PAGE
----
Spinal cord breakthrough in dogs offers hope for humans
A STUDY of pet dogs with severe spinal injuries suffered in accidents offers new hope for paralysed human patients.
Scientists restored movement to the dogs' hind legs by bridging breaks in the spinal cord using cells taken from their noses.
One previously crippled dachshund, Jasper, was described by its owner as "whizzing around the house" after undergoing the treatment.
The randomised controlled trial is the first to demonstrate effective spinal cord repair in "real life" injury cases.
Professor Robin Franklin, one of the study leaders from Cambridge University, said: "Our findings are extremely exciting because they show for the first time that transplanting these types of cell into a severely damaged spinal cord can bring about significant improvement."
For more than a decade, experts have known that olfactory ensheathing cells (OECs) might prove useful in treating damaged spinal cords.
The cells support nerve fibre growth that maintains a communication pathway between the nose and the brain.
Previous research suggests that OECs can help form a bridge between damaged and undamaged spinal cord tissue by regenerating nerve fibres.
Although the treatment had been shown to be safe in human patients, its effectiveness was unknown.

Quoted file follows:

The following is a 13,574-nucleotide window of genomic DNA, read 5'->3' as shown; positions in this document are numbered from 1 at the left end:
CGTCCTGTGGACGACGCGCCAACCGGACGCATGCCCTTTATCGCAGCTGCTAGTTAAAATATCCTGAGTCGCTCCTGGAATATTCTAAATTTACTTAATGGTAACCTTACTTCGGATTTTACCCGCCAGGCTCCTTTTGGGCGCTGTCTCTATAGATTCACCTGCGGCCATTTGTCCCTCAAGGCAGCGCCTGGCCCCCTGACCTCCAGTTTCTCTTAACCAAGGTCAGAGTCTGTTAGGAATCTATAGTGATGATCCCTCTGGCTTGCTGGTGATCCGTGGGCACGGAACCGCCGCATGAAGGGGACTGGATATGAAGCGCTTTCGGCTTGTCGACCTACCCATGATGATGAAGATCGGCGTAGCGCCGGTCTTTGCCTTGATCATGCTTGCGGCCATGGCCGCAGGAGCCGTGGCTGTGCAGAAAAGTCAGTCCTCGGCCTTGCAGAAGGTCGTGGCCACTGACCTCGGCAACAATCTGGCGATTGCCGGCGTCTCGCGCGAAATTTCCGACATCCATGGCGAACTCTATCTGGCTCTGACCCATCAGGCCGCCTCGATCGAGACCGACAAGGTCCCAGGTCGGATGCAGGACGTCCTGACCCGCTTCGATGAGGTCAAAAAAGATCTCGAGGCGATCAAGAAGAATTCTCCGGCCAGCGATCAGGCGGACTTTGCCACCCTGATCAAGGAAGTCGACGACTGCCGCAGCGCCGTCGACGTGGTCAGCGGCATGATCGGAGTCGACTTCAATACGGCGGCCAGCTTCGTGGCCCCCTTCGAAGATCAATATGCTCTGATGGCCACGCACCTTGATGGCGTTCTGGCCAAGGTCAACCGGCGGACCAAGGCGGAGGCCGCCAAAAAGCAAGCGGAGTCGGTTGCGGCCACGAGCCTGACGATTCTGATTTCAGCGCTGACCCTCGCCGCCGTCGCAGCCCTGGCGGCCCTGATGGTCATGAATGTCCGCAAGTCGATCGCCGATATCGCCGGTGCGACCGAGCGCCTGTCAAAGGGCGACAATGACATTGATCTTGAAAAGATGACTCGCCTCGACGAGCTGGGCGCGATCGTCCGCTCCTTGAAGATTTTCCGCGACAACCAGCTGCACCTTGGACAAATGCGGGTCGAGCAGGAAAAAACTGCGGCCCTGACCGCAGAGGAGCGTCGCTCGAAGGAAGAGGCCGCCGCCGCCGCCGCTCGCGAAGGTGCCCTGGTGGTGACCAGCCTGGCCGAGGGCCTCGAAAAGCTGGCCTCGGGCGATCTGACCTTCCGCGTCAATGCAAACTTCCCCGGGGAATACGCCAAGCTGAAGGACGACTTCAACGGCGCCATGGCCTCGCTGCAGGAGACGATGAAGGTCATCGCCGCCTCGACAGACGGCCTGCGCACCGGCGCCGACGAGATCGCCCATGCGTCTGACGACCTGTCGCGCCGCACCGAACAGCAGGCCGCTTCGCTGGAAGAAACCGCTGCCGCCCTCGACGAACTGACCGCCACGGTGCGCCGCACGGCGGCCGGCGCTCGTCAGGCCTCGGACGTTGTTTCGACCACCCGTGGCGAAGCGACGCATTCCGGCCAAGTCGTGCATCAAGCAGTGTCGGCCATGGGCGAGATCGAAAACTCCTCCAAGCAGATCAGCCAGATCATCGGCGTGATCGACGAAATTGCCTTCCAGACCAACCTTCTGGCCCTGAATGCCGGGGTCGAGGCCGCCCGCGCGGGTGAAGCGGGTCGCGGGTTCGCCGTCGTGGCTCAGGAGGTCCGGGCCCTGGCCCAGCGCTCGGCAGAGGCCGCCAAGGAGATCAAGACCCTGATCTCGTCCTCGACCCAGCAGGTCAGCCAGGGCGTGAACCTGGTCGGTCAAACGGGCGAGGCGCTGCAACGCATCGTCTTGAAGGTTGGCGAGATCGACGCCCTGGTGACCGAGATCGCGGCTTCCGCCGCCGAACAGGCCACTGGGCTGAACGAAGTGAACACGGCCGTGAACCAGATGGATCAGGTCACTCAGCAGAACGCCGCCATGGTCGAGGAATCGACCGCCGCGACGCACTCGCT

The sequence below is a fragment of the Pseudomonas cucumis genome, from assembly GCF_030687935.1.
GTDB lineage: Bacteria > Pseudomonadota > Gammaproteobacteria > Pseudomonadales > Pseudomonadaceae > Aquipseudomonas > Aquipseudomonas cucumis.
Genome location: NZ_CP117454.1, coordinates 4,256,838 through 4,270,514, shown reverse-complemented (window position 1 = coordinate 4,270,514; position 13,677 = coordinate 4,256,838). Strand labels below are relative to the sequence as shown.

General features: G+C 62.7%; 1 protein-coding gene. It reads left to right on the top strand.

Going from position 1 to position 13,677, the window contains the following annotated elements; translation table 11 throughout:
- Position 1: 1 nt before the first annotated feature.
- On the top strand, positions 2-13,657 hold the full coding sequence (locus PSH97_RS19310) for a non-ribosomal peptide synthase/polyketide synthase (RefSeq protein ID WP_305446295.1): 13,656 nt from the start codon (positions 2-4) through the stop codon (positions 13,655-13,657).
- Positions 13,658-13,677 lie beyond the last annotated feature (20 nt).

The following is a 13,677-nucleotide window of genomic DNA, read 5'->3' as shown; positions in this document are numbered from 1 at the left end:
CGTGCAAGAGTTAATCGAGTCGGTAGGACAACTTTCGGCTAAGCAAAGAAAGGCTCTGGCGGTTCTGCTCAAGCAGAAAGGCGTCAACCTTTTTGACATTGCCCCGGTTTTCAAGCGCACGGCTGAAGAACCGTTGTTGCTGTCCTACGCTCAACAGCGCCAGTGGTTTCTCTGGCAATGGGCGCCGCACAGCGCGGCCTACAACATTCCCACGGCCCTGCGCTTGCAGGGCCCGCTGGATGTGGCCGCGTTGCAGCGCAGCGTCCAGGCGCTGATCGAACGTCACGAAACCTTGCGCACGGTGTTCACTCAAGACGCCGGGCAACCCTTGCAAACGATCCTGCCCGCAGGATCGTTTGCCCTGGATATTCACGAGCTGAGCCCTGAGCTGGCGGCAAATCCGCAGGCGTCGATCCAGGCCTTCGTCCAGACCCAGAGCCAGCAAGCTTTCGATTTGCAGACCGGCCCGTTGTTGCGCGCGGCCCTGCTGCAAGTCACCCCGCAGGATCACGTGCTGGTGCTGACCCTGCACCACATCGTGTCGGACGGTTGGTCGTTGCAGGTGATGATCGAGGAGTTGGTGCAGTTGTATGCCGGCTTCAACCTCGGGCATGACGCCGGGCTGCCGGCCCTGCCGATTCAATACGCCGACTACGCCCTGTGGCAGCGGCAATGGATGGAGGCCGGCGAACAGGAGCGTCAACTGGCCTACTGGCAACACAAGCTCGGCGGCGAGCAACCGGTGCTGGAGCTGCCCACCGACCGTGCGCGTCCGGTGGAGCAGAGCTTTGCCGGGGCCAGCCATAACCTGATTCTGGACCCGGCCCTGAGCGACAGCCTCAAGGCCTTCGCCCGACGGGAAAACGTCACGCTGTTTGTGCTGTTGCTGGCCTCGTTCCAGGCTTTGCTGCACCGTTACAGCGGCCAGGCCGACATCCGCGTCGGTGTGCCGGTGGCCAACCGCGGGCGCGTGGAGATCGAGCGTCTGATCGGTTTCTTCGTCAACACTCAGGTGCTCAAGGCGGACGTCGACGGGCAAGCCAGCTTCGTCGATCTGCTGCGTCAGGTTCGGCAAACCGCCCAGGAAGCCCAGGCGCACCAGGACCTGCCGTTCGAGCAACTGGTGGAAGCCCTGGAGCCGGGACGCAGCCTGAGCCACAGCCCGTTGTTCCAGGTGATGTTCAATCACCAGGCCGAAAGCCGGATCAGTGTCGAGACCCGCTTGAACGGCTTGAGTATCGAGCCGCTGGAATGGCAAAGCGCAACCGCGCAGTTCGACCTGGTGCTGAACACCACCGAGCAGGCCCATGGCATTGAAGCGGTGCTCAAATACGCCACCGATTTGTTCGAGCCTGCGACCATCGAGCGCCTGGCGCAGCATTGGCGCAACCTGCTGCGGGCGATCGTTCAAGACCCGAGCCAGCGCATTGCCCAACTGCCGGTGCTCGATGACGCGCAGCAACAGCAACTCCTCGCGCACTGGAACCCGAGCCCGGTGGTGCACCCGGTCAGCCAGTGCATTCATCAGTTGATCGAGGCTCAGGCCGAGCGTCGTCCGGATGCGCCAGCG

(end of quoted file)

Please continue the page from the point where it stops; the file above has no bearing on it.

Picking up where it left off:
In the new trial, scientists studied 34 pet dogs that had all suffered spinal cord injuries as a result of accidents and back problems. None were injured deliberately for the sake of research.
A year or more after their injuries, the animals were unable to use their back legs to walk and incapable of feeling pain in their hindquarters.
One group of dogs had OECs taken from the lining of their own noses and injected into the injury site. Another was only injected with the liquid in which the cells were suspended.
The trial was "double blind", meaning that until the study ended neither the researchers nor the dog owners knew which animals had received the active treatment.
Dogs were tested for neurological function at one month intervals and had their walking ability assessed on a treadmill.
Significant improvement was seen in the dogs injected with OECs, but not those receiving the placebo treatment, according to the findings reported in the journal 'Brain'. However, the researchers found that new nerve connections were only generated over short distances within the spinal cord. Prof Franklin warned patients not to expect too much from the approach.
"We're confident that the technique might be able to restore at least a small amount of movement in human patients," he said, "but It's more likely that this procedure might one day be used as part of a combination of treatments."